• cytokines;
  • immune cells;
  • interleukins;
  • lung cancer;
  • survival

da Costa Souza P, Parra E R, Atanazio M J, da Silva O B, Noleto G S, Ab’Saber A M, de Morais Fernezlian S, Takagaki T & Capelozzi V L (2012) Histopathology 61, 587–596

Different morphology, stage and treatment affect immune cell infiltration and long-term outcome in patients with non-small-cell lung carcinoma

Aims:  Development of effective immune-based therapies for patients with non-small-cell lung carcinoma (NSCLC) depends on an accurate characterization of complex interactions that occur between immune cells and the tumour environment.

Methods and results:  Innate and adaptive immune responses were evaluated in relation to prognosis in 65 patients with surgically excised NSCLC. Immunohistochemistry and morphometry were used to determine the abundance and distribution of immune cells. We found low numbers of immune cells and levels of cytokines in the tumour environment when compared with surrounding parenchyma. Smoking was associated inversely with the adaptive immune response and directly with innate immunity. We observed a prominent adaptive immune response in squamous cell carcinomas (SCC) but greater innate immune responses in adenocarcinomas and large cell carcinomas. Cox model analysis showed a low risk of death for smoking <41 packs/year, N0 tambour stage, squamous carcinoma, CD4+ > 16.81% and macrophages/monocytes >4.5%. Collectively, the data indicate that in NSCLC there is not a substantive local immune cell infiltrate within the tumour.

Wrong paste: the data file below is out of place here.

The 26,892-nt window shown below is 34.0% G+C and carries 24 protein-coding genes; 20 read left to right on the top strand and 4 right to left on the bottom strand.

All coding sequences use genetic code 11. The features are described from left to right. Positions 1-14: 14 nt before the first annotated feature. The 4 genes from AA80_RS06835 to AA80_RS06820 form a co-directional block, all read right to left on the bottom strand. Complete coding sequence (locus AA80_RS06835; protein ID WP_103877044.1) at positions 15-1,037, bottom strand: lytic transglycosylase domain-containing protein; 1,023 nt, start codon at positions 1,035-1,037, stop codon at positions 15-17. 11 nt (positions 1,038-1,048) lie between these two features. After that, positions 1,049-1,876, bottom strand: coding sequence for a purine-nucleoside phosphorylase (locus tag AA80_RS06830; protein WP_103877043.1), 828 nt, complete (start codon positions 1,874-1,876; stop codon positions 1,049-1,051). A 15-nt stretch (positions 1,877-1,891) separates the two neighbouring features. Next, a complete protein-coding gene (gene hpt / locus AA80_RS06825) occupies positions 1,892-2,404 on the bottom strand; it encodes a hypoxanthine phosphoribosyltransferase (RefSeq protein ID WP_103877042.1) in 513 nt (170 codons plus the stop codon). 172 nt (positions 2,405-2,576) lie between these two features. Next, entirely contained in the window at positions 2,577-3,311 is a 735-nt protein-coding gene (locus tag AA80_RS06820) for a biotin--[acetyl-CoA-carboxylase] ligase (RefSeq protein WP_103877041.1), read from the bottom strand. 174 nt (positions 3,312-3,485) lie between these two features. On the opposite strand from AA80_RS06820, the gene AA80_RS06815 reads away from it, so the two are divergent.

Conclusion:  Although immune cell infiltration is limited in NSCLC it appears to have an impact on prognosis and this may be of relevance for new immunotherapeutic approaches.